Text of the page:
I looked up the word venerate. It means to honour and very much respect a person. It doesn’t mean turning them into God.
I grew up in a home divided by religion. My mother was disinherited when she married my father who came from a different expression of Christianity than the one that was assigned by her ethnic culture. The pain of that rejection led to defensiveness and I heard all the arguments from the time I was young.
Sometimes reacting to a practise that heads toward the ditch in one direction results in a practise that lands us in the other ditch. In my culture the place of Mary was downplayed. Her name only came up at Christmas. We did not venerate her as an outstanding person full of grace or the most blessed among women. I needed to pay more attention to her.
I realized that many prophets are entrusted with the task of delivering words, but she delivered THE WORD, Jesus Christ himself. She also prophesied when she sang:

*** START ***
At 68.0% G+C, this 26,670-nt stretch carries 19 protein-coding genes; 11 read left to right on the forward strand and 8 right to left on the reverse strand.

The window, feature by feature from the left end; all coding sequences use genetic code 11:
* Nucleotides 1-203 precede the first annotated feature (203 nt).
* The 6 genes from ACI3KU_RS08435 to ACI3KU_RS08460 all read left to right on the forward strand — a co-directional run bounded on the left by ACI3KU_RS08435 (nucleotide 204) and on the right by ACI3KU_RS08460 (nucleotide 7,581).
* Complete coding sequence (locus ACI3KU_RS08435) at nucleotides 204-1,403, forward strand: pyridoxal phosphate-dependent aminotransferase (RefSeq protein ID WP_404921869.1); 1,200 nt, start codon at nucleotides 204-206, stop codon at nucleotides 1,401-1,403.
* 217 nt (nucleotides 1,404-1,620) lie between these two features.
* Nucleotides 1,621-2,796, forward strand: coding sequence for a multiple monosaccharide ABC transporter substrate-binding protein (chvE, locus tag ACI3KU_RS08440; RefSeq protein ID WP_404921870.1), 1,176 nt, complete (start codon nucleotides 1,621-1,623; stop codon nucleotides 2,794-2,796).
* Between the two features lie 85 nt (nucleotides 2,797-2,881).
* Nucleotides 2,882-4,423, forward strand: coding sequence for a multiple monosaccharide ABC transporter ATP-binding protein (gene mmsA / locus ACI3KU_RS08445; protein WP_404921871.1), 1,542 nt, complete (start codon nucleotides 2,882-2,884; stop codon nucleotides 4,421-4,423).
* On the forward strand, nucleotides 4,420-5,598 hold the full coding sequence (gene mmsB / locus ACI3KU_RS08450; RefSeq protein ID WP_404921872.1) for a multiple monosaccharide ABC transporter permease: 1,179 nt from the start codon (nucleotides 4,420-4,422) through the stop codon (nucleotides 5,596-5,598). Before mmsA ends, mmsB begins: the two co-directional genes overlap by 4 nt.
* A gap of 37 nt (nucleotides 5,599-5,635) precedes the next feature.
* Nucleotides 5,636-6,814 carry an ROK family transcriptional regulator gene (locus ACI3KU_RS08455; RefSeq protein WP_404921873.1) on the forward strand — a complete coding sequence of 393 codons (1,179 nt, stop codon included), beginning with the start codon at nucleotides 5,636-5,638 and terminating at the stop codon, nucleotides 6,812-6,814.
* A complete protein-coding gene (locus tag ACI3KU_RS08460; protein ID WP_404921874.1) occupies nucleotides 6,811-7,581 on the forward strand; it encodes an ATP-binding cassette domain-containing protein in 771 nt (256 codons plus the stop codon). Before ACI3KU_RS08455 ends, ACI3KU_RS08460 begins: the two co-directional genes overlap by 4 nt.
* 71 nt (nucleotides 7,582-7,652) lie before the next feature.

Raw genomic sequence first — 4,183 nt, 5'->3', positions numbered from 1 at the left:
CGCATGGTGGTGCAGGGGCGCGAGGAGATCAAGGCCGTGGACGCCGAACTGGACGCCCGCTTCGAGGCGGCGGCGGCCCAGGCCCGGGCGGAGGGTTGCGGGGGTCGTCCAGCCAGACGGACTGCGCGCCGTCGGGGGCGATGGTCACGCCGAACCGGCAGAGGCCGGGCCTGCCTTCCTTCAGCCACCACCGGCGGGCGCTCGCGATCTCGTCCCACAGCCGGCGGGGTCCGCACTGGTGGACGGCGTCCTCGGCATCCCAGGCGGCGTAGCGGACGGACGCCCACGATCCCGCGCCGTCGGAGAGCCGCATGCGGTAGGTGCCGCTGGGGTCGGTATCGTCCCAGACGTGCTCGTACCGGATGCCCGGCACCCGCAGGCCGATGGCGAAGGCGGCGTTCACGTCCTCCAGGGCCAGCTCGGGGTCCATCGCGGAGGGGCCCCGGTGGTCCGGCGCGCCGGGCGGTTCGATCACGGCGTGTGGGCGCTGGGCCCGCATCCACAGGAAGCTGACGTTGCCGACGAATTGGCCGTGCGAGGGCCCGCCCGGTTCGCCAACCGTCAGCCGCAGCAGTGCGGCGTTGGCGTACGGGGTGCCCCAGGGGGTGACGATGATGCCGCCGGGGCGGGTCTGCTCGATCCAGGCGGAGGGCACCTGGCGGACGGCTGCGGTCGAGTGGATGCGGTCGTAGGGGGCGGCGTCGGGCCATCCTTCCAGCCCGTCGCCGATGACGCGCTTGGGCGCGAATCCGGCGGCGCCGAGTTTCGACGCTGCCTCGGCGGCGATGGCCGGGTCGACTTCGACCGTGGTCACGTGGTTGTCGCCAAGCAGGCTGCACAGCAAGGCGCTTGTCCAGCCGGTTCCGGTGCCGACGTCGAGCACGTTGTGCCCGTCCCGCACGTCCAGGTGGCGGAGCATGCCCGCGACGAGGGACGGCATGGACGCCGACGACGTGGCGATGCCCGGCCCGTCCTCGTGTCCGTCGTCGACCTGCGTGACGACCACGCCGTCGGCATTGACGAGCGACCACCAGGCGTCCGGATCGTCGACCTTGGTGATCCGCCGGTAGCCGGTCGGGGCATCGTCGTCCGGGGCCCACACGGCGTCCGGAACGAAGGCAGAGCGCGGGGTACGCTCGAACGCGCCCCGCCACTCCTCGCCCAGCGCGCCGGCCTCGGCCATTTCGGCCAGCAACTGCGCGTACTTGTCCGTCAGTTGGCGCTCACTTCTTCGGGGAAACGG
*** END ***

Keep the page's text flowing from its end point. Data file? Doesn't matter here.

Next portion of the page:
“My soul is ecstatic, overflowing with praises to God!
My spirit bursts with joy over my life-giving God!
For he set his tender gaze upon me, his lowly servant girl.
And from here on, everyone will know
that I have been favored and blessed.
The Mighty One has worked a mighty miracle for me;
holy is his name!
Mercy kisses all his godly lovers,
from one generation to the next.
Mighty power flows from him
to scatter all those who walk in pride.
Powerful princes he tears from their thrones
and he lifts up the lowly to take their place.
Those who hunger for him will always be filled,
but the smug and self-satisfied he will send away empty.
Because he can never forget to show mercy,
he has helped his chosen servant, Israel,
Keeping his promises to Abraham
and to his descendants forever.”
I studied The Magnificat. Mary, at a young age, had an understanding of God’s plan! She knew about his heart for the poor and humble. He shared his secrets with her and she treasured them. She knew that she was participating with God in the creation of something wonderful and that eventually all generations would call her blessed because of it.